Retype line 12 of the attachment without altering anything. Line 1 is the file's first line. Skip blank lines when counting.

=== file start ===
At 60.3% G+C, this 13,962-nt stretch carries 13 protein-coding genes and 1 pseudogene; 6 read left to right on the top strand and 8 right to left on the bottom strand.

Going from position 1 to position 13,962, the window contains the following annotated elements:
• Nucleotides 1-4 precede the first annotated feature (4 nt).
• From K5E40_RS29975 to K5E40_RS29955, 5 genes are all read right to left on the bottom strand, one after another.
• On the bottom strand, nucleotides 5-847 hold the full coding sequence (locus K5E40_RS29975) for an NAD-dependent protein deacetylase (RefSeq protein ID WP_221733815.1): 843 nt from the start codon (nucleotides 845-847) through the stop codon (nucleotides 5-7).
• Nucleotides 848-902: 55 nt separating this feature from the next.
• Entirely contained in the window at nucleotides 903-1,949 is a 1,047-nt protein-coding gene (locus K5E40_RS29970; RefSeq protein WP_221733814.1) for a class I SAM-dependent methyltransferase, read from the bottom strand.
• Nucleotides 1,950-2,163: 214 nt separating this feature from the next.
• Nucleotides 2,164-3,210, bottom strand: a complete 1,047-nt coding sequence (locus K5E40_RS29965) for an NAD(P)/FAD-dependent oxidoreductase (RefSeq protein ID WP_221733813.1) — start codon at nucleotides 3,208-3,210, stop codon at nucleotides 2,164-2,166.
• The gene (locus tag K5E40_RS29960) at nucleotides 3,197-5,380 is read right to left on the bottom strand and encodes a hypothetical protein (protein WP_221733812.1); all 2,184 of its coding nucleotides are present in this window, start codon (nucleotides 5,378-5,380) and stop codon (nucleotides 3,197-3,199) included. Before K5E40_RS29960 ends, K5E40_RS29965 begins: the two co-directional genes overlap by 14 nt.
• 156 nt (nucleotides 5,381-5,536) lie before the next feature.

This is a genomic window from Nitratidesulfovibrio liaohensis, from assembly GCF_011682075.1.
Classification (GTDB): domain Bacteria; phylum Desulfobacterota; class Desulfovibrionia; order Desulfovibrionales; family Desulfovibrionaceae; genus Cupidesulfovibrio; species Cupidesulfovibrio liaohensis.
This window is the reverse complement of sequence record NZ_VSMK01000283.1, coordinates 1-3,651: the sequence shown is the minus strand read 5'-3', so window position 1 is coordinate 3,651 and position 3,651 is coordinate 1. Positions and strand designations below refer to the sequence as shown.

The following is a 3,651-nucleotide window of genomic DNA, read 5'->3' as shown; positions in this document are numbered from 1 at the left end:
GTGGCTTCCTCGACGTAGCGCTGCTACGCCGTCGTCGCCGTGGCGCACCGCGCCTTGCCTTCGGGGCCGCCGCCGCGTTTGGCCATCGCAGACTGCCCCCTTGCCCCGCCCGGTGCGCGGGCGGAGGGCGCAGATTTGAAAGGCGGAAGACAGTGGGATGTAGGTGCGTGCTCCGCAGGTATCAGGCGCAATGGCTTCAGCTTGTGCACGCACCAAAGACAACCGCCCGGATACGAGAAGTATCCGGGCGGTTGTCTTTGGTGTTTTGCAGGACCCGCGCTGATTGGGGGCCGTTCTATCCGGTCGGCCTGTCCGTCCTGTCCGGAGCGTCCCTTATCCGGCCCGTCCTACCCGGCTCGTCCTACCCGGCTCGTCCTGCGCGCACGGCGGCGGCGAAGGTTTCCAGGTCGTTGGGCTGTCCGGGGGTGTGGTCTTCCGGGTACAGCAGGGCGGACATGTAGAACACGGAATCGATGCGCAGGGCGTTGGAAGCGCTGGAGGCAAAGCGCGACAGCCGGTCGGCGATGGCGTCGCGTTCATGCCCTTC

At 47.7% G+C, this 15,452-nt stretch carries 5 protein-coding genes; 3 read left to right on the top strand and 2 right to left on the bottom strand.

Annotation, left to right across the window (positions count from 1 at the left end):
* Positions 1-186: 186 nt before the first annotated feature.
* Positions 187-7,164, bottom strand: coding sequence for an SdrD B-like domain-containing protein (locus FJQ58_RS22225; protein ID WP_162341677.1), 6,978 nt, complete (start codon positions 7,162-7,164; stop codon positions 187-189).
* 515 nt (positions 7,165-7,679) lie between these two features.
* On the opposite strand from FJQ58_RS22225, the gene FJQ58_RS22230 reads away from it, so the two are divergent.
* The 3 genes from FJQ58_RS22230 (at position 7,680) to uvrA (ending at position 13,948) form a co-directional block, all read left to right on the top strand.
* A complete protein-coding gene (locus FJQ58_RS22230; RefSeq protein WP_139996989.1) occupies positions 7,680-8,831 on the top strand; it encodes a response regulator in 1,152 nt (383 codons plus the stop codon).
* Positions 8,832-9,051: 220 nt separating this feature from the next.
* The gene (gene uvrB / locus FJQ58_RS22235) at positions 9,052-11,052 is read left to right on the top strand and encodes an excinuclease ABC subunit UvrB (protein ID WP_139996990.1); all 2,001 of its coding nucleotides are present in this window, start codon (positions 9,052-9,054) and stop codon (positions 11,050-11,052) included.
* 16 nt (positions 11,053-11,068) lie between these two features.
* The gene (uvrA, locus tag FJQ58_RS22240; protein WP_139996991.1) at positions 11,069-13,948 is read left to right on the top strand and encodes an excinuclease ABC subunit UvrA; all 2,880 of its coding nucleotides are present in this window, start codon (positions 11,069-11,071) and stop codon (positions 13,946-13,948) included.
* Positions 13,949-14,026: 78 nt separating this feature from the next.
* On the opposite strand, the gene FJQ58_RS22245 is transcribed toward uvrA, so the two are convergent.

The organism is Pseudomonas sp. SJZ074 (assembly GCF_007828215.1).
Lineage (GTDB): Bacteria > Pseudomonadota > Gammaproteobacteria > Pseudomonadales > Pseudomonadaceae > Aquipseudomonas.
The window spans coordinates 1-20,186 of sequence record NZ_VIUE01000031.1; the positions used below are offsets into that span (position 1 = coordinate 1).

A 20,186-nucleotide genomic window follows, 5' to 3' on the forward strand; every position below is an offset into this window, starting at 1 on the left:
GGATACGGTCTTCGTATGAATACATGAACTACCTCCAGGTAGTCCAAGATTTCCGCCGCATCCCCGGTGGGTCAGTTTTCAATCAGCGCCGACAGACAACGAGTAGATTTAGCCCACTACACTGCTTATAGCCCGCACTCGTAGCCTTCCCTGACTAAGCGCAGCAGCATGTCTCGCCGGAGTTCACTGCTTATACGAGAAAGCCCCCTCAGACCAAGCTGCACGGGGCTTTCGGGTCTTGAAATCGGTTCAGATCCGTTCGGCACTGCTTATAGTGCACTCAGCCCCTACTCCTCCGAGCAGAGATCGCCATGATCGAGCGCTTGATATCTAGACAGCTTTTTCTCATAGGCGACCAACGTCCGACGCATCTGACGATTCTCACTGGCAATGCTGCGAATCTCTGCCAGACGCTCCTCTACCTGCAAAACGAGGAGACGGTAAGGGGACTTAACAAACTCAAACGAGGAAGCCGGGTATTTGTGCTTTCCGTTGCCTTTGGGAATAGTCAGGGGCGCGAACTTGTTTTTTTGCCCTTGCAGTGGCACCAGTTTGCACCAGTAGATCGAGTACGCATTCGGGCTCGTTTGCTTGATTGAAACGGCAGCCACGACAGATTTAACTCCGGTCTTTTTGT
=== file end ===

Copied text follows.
This is a genomic window from Nitratidesulfovibrio liaohensis, from assembly GCF_011682075.1.